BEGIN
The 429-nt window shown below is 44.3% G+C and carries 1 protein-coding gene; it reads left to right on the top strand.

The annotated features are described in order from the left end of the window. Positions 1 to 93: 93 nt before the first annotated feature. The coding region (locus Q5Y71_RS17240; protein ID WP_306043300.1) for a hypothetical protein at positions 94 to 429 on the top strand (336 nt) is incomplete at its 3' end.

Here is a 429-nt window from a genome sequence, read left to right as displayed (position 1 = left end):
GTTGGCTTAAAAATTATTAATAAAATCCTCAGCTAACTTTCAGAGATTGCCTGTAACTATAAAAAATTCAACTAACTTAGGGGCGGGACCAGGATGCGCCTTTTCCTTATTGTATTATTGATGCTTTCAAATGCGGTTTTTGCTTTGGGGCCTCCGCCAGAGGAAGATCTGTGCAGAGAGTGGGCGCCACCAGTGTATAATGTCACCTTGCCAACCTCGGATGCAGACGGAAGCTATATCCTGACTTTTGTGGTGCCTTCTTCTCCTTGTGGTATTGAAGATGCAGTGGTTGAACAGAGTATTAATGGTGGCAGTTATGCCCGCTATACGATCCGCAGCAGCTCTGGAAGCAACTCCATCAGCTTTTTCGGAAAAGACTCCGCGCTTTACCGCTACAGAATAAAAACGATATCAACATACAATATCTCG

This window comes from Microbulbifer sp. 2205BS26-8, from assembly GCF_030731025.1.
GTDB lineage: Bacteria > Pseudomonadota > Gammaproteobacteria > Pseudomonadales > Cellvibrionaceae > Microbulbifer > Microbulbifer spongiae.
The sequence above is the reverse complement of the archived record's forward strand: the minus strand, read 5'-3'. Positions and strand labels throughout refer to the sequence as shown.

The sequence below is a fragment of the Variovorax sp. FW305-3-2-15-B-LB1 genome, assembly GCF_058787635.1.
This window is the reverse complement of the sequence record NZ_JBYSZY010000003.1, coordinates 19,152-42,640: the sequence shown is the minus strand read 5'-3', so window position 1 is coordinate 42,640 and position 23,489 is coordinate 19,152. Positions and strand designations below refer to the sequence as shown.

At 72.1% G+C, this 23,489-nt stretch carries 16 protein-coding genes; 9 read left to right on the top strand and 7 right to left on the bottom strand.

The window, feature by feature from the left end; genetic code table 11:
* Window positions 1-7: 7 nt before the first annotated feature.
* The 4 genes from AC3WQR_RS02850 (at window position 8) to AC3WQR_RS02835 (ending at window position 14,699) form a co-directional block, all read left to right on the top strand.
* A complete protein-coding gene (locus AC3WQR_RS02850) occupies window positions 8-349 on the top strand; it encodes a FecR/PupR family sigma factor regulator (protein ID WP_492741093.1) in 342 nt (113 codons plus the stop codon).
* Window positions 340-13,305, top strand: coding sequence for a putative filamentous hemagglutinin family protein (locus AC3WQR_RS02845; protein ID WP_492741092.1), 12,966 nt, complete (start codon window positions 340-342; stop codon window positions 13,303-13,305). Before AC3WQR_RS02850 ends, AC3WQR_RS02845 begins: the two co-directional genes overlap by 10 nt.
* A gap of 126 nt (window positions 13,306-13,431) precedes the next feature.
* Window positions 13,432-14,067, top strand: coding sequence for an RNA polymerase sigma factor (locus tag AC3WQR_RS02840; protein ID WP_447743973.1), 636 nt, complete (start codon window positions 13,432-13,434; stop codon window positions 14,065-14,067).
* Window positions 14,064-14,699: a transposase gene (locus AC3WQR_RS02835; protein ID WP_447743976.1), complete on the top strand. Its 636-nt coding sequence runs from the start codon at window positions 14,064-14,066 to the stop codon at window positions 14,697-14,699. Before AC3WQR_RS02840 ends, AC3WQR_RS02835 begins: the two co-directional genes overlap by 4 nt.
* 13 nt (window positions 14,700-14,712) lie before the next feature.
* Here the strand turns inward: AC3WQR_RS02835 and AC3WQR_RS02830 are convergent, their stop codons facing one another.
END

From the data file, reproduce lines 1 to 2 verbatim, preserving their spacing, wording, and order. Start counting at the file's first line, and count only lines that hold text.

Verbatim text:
The 429-nt window shown below is 44.3% G+C and carries 1 protein-coding gene; it reads left to right on the top strand.

The annotated features are described in order from the left end of the window. Positions 1 to 93: 93 nt before the first annotated feature. The coding region (locus Q5Y71_RS17240; protein ID WP_306043300.1) for a hypothetical protein at positions 94 to 429 on the top strand (336 nt) is incomplete at its 3' end.